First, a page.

The financial and economic downfalls for the UK following Brexit

There have been a variety of discussions in the media regarding the economic hardships that the UK will face following Brexit.

Financial experts have been putting forward their arguments since the EU Referendum was announced in February 2016. But what have the experts been advising and warning us will happen once the UK leaves the EU?

Michael Saunders, one of Britain’s most prominent economists and a member of the Bank of England’s Monetary Policy Committee, in a speech in Cardiff in August this year, discussed the impact that immigration into the UK has had on the British economy. Over the past five years, a high proportion of job growth and growth in workforce has been created by migrant workers. These workers have been attracted to the UK by the relatively resilient pay and employment levels, alongside free movement of workers and labour that comes with being a member of the Single Market.

Workers from EU countries also consume goods and services, which keeps the economy afloat. Saunders argues that since workers are also consumers, inward migration has also supported economic growth in the UK. The UK economy has been able to recover from the financial crisis partially because consumption has been high. Foreign workers have helped boost consumption, and therefore the wider economy, significantly.

Saunders suggests that consumption has slowed down since the referendum, for two reasons: surging inflation pushing up prices for everyday goods; and the slowdown in inward migration, as more consumers are leaving the UK than are arriving. Simply put, EU nationals are less willing to move to the UK for work and thus the UK economy now has fewer consumers. As we have previously discussed, the Office for National Statistics has reported that the overall number of EU citizens coming to the UK has dropped significantly since the referendum result in June 2016.

Saunders also suggests a variety of factors that drive workers away from the UK:

  1. Falling jobless rates in other EU countries: as the other EU countries are also recovering from the financial crisis, less of their youth are choosing to leave their home countries.
  2. The shift in relative pay levels caused by sterling’s depreciation: the pound has been depreciated, due to the threat of Brexit. The value of the pound and the Euro are now virtually the same. This has changed the value of a UK salary.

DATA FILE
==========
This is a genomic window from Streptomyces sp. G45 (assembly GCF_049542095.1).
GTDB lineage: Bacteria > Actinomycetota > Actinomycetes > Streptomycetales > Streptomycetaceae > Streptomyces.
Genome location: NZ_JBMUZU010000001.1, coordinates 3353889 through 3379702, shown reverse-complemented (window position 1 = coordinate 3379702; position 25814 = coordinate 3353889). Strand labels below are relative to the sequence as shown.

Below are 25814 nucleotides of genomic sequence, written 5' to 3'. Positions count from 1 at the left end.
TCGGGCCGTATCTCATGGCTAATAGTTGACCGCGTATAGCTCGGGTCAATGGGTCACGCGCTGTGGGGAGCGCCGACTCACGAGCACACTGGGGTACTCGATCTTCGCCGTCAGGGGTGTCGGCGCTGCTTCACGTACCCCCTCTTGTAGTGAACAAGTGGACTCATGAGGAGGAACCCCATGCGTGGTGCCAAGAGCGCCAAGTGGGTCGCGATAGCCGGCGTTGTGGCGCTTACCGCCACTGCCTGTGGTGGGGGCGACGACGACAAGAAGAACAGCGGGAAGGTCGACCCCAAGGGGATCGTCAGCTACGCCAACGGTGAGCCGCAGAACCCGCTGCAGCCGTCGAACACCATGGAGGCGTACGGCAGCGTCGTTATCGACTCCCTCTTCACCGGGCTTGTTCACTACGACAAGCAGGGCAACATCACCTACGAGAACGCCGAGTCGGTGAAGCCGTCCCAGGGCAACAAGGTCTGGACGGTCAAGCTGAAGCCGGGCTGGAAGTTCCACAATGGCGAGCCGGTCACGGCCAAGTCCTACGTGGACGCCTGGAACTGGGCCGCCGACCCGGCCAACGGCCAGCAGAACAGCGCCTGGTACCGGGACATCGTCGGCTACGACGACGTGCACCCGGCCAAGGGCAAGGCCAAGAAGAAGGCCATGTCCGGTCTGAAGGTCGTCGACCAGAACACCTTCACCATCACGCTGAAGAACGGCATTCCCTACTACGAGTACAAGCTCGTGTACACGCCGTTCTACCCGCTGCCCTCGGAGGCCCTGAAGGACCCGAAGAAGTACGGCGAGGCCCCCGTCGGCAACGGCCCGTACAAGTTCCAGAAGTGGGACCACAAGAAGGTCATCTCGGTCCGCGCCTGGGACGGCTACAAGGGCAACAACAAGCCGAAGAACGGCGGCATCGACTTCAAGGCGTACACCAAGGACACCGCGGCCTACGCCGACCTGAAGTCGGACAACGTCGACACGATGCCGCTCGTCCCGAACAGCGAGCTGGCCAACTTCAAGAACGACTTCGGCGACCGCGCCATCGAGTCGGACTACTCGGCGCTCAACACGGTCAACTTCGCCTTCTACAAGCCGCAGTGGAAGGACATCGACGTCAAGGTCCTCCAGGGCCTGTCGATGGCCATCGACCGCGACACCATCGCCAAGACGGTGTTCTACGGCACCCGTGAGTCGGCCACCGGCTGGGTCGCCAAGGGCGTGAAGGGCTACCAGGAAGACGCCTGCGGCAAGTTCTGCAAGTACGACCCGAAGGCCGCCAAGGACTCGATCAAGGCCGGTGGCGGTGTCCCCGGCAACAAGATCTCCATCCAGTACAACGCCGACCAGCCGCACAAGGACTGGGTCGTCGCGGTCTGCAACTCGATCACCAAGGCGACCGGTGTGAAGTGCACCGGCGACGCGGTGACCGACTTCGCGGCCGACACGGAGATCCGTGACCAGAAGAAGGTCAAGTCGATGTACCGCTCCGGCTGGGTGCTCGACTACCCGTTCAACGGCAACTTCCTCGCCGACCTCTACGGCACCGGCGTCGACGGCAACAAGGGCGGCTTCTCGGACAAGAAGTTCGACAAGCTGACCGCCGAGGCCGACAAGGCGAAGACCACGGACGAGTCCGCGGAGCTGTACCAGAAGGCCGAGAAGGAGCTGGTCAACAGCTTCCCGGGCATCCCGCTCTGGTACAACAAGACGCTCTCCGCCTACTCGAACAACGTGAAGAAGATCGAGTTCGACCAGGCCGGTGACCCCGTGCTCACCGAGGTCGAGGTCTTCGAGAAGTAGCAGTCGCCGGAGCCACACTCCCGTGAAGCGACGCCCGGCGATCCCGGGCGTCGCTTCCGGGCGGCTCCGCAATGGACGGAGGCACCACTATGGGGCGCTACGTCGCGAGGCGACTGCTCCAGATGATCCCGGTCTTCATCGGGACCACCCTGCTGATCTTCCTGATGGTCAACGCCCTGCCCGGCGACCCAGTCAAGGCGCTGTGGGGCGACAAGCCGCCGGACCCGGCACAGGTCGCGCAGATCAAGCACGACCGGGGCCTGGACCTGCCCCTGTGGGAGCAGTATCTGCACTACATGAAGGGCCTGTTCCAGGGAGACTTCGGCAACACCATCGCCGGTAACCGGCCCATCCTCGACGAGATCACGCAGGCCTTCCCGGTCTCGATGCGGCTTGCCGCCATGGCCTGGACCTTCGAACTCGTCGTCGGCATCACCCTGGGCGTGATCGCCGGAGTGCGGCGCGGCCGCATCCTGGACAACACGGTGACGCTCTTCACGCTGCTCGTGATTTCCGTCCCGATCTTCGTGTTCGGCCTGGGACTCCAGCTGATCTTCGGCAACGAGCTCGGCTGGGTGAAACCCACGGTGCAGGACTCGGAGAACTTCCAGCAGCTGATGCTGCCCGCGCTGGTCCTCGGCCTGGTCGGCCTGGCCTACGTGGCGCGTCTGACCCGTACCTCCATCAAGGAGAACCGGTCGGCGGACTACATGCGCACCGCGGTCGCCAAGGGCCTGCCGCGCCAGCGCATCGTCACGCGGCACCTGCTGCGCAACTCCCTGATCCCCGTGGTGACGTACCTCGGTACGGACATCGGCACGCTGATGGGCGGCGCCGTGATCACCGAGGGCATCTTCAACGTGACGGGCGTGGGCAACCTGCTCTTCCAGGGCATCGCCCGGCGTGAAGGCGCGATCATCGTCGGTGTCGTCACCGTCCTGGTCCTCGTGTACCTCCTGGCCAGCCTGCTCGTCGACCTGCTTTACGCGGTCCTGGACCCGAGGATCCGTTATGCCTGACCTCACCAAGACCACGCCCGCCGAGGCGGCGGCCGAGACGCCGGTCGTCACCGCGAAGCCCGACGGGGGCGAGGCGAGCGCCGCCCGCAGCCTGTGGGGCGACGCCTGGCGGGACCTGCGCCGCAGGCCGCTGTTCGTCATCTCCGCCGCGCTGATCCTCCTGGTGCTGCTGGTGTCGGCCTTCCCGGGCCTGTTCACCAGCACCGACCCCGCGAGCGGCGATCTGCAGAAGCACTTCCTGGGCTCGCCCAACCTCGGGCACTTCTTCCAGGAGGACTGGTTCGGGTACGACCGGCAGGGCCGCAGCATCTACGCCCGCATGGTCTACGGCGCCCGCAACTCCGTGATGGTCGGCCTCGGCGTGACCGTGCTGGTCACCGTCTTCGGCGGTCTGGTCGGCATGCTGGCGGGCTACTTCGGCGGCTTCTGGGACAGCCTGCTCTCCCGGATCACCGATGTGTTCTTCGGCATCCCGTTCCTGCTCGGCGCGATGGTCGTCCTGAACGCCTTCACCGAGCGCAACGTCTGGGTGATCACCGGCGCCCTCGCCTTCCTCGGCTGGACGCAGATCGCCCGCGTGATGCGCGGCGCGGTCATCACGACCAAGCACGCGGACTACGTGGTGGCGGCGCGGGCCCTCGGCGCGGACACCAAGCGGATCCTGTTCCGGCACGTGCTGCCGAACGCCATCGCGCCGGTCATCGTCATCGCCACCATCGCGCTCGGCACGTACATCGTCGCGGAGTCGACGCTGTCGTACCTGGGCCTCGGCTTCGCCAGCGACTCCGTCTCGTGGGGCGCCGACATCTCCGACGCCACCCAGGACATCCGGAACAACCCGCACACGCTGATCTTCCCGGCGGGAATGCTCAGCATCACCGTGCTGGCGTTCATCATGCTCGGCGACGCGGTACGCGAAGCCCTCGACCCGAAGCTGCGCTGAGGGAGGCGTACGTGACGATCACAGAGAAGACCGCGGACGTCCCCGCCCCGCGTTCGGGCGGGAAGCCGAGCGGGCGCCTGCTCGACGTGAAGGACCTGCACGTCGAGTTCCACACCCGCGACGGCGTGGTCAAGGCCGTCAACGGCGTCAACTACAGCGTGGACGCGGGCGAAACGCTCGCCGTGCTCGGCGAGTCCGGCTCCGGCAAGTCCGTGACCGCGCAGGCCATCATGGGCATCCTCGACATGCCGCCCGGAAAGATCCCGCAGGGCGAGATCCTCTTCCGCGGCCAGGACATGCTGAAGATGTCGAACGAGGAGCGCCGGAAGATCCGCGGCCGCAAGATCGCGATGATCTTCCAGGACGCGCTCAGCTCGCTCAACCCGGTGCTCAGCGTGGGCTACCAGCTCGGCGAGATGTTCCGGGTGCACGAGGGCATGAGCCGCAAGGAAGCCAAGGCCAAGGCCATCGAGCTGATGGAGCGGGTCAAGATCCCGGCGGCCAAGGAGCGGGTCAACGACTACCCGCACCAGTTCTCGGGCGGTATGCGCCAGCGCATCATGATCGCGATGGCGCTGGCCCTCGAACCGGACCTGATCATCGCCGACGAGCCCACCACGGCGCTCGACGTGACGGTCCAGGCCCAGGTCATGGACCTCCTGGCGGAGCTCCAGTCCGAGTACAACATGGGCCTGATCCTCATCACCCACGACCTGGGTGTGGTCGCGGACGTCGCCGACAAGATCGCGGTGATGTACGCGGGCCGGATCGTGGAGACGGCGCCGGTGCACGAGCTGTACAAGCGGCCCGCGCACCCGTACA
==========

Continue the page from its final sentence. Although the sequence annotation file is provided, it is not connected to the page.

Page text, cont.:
3. Uncertainties over post-Brexit job opportunities: EU migrants are less likely to leave their home countries to go to the UK where their jobs won’t necessarily be safe. We have already heard of large corporations leaving the UK in order to move their European headquarters to a country that will remain a part of the EEA.
  4. Migration status for EU nationals in the UK: We still have no confirmation from the government as to the new immigration system which will be enforced post Brexit, nor any reassurances that EU migrants will be permitted to stay in the UK.

From a different perspective, on the 11 July 2017, whilst on a regional visit to Aberdeen, Ben Broadbent, the Bank of England’s deputy governor for monetary policy and one of its most important policymakers, summed up the risks to the economy posed by Brexit when he stated the following:

The EU is the UK’s largest trading partner, with around half of all UK exports and imports going to or coming from the Single Market. EU economies are highly developed, so our trade with the EU focuses less on labour intensive goods and services, than that with developing economies, and focuses more on financial services, insurance, and other services focused exports. Essentially, a significant curtailment of trade with Europe would force the UK to shift away from producing the things it’s been “relatively good at”, and therefore tends to export to the EU, and towards the things it currently imports and is “relatively less good at”. When the UK leaves the Single Market, it will need to negotiate a wide-ranging trade deal with the 27 EU Member States, which is something that could take years. Moving away from exports like financial services and insurance that the UK was providing to the EEA, and towards exports like raw materials and food provided for less economically developed countries, would have a detrimental impact on the general economic welfare of the average Brit and the economy as a whole.  

Sassa Karakatsianis, Immigration Specialist

September 21, 2017

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